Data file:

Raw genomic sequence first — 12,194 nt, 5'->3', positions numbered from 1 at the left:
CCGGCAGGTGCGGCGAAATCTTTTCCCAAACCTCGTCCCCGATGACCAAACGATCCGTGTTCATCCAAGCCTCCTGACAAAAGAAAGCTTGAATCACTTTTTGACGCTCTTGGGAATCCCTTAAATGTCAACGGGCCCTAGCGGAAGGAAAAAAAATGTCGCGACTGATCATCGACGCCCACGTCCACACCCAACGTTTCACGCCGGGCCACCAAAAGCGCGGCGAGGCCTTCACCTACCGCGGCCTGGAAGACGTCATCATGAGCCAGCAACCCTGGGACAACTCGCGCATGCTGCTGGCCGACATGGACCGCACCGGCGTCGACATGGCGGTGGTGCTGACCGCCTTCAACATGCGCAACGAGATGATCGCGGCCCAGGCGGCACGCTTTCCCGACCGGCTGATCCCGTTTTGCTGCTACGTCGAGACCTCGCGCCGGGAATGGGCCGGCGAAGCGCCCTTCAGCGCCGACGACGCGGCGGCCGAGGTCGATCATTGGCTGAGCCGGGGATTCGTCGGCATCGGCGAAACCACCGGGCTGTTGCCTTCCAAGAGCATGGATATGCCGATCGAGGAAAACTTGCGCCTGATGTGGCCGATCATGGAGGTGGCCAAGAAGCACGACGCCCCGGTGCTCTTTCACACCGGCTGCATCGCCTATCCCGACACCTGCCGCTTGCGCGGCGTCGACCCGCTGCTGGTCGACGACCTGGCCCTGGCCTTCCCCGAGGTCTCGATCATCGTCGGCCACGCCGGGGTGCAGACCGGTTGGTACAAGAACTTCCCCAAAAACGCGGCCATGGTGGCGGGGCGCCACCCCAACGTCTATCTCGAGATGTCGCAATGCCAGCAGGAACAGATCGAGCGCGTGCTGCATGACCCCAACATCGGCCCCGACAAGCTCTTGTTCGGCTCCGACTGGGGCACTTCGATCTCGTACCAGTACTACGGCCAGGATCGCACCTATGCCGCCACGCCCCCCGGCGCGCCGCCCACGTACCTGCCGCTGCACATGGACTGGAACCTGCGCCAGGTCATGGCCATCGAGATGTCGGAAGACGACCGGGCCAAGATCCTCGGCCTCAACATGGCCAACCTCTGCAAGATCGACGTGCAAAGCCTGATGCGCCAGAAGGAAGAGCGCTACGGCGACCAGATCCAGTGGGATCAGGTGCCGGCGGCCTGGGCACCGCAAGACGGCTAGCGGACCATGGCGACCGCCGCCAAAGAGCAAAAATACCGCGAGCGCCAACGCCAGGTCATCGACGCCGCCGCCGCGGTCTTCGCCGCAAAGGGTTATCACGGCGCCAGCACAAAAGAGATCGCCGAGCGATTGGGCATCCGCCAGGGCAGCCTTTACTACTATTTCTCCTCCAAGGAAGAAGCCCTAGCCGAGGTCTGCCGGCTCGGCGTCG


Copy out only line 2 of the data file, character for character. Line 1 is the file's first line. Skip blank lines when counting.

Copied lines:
CCGGCAGGTGCGGCGAAATCTTTTCCCAAACCTCGTCCCCGATGACCAAACGATCCGTGTTCATCCAAGCCTCCTGACAAAAGAAAGCTTGAATCACTTTTTGACGCTCTTGGGAATCCCTTAAATGTCAACGGGCCCTAGCGGAAGGAAAAAAAATGTCGCGACTGATCATCGACGCCCACGTCCACACCCAACGTTTCACGCCGGGCCACCAAAAGCGCGGCGAGGCCTTCACCTACCGCGGCCTGGAAGACGTCATCATGAGCCAGCAACCCTGGGACAACTCGCGCATGCTGCTGGCCGACATGGACCGCACCGGCGTCGACATGGCGGTGGTGCTGACCGCCTTCAACATGCGCAACGAGATGATCGCGGCCCAGGCGGCACGCTTTCCCGACCGGCTGATCCCGTTTTGCTGCTACGTCGAGACCTCGCGCCGGGAATGGGCCGGCGAAGCGCCCTTCAGCGCCGACGACGCGGCGGCCGAGGTCGATCATTGGCTGAGCCGGGGATTCGTCGGCATCGGCGAAACCACCGGGCTGTTGCCTTCCAAGAGCATGGATATGCCGATCGAGGAAAACTTGCGCCTGATGTGGCCGATCATGGAGGTGGCCAAGAAGCACGACGCCCCGGTGCTCTTTCACACCGGCTGCATCGCCTATCCCGACACCTGCCGCTTGCGCGGCGTCGACCCGCTGCTGGTCGACGACCTGGCCCTGGCCTTCCCCGAGGTCTCGATCATCGTCGGCCACGCCGGGGTGCAGACCGGTTGGTACAAGAACTTCCCCAAAAACGCGGCCATGGTGGCGGGGCGCCACCCCAACGTCTATCTCGAGATGTCGCAATGCCAGCAGGAACAGATCGAGCGCGTGCTGCATGACCCCAACATCGGCCCCGACAAGCTCTTGTTCGGCTCCGACTGGGGCACTTCGATCTCGTACCAGTACTACGGCCAGGATCGCACCTATGCCGCCACGCCCCCCGGCGCGCCGCCCACGTACCTGCCGCTGCACATGGACTGGAACCTGCGCCAGGTCATGGCCATCGAGATGTCGGAAGACGACCGGGCCAAGATCCTCGGCCTCAACATGGCCAACCTCTGCAAGATCGACGTGCAAAGCCTGATGCGCCAGAAGGAAGAGCGCTACGGCGACCAGATCCAGTGGGATCAGGTGCCGGCGGCCTGGGCACCGCAAGACGGCTAGCGGACCATGGCGACCGCCGCCAAAGAGCAAAAATACCGCGAGCGCCAACGCCAGGTCATCGACGCCGCCGCCGCGGTCTTCGCCGCAAAGGGTTATCACGGCGCCAGCACAAAAGAGATCGCCGAGCGATTGGGCATCCGCCAGGGCAGCCTTTACTACTATTTCTCCTCCAAGGAAGAAGCCCTAGCCGAGGTCTGCCGGCTCGGCGTCG